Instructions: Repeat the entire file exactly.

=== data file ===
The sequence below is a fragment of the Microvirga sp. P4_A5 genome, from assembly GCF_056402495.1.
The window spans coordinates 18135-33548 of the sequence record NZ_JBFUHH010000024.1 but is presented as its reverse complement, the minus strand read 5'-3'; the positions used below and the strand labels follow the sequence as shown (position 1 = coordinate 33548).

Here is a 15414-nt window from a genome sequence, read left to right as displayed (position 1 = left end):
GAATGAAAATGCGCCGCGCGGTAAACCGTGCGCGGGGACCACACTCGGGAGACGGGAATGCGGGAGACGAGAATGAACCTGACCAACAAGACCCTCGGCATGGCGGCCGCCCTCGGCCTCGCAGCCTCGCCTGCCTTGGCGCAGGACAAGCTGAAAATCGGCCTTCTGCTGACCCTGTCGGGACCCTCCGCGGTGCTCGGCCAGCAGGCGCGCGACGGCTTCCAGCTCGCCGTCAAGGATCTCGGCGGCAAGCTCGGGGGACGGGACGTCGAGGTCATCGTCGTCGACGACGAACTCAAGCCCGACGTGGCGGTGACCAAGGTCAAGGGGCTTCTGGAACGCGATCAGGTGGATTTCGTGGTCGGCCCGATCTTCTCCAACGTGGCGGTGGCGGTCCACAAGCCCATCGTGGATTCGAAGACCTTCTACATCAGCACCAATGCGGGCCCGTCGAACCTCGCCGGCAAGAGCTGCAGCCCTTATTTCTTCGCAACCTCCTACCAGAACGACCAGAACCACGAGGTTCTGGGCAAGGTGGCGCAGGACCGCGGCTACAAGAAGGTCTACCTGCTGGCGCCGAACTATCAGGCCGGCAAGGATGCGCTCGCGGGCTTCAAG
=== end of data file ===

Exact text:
The sequence below is a fragment of the Microvirga sp. P4_A5 genome, from assembly GCF_056402495.1.
The window spans coordinates 18135-33548 of the sequence record NZ_JBFUHH010000024.1 but is presented as its reverse complement, the minus strand read 5'-3'; the positions used below and the strand labels follow the sequence as shown (position 1 = coordinate 33548).

Here is a 15414-nt window from a genome sequence, read left to right as displayed (position 1 = left end):
GAATGAAAATGCGCCGCGCGGTAAACCGTGCGCGGGGACCACACTCGGGAGACGGGAATGCGGGAGACGAGAATGAACCTGACCAACAAGACCCTCGGCATGGCGGCCGCCCTCGGCCTCGCAGCCTCGCCTGCCTTGGCGCAGGACAAGCTGAAAATCGGCCTTCTGCTGACCCTGTCGGGACCCTCCGCGGTGCTCGGCCAGCAGGCGCGCGACGGCTTCCAGCTCGCCGTCAAGGATCTCGGCGGCAAGCTCGGGGGACGGGACGTCGAGGTCATCGTCGTCGACGACGAACTCAAGCCCGACGTGGCGGTGACCAAGGTCAAGGGGCTTCTGGAACGCGATCAGGTGGATTTCGTGGTCGGCCCGATCTTCTCCAACGTGGCGGTGGCGGTCCACAAGCCCATCGTGGATTCGAAGACCTTCTACATCAGCACCAATGCGGGCCCGTCGAACCTCGCCGGCAAGAGCTGCAGCCCTTATTTCTTCGCAACCTCCTACCAGAACGACCAGAACCACGAGGTTCTGGGCAAGGTGGCGCAGGACCGCGGCTACAAGAAGGTCTACCTGCTGGCGCCGAACTATCAGGCCGGCAAGGATGCGCTCGCGGGCTTCAAG